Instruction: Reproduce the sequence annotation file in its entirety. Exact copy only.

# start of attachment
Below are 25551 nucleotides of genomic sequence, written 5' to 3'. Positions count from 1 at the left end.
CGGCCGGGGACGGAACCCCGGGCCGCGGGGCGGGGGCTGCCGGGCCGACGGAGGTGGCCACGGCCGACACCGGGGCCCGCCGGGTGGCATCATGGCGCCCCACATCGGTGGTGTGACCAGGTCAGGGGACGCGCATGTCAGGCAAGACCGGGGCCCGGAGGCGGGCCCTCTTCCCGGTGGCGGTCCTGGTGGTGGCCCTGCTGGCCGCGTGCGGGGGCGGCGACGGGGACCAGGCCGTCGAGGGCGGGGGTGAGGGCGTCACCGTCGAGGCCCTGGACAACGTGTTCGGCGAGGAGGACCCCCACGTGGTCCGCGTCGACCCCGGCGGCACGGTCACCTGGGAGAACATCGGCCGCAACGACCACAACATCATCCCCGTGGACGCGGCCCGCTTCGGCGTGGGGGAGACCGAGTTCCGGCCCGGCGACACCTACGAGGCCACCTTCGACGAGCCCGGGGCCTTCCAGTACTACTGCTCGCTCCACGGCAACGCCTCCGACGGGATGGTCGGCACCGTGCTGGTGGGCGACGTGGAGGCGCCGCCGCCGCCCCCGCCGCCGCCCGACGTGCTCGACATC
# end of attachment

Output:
Below are 25551 nucleotides of genomic sequence, written 5' to 3'. Positions count from 1 at the left end.
CGGCCGGGGACGGAACCCCGGGCCGCGGGGCGGGGGCTGCCGGGCCGACGGAGGTGGCCACGGCCGACACCGGGGCCCGCCGGGTGGCATCATGGCGCCCCACATCGGTGGTGTGACCAGGTCAGGGGACGCGCATGTCAGGCAAGACCGGGGCCCGGAGGCGGGCCCTCTTCCCGGTGGCGGTCCTGGTGGTGGCCCTGCTGGCCGCGTGCGGGGGCGGCGACGGGGACCAGGCCGTCGAGGGCGGGGGTGAGGGCGTCACCGTCGAGGCCCTGGACAACGTGTTCGGCGAGGAGGACCCCCACGTGGTCCGCGTCGACCCCGGCGGCACGGTCACCTGGGAGAACATCGGCCGCAACGACCACAACATCATCCCCGTGGACGCGGCCCGCTTCGGCGTGGGGGAGACCGAGTTCCGGCCCGGCGACACCTACGAGGCCACCTTCGACGAGCCCGGGGCCTTCCAGTACTACTGCTCGCTCCACGGCAACGCCTCCGACGGGATGGTCGGCACCGTGCTGGTGGGCGACGTGGAGGCGCCGCCGCCGCCCCCGCCGCCGCCCGACGTGCTCGACATC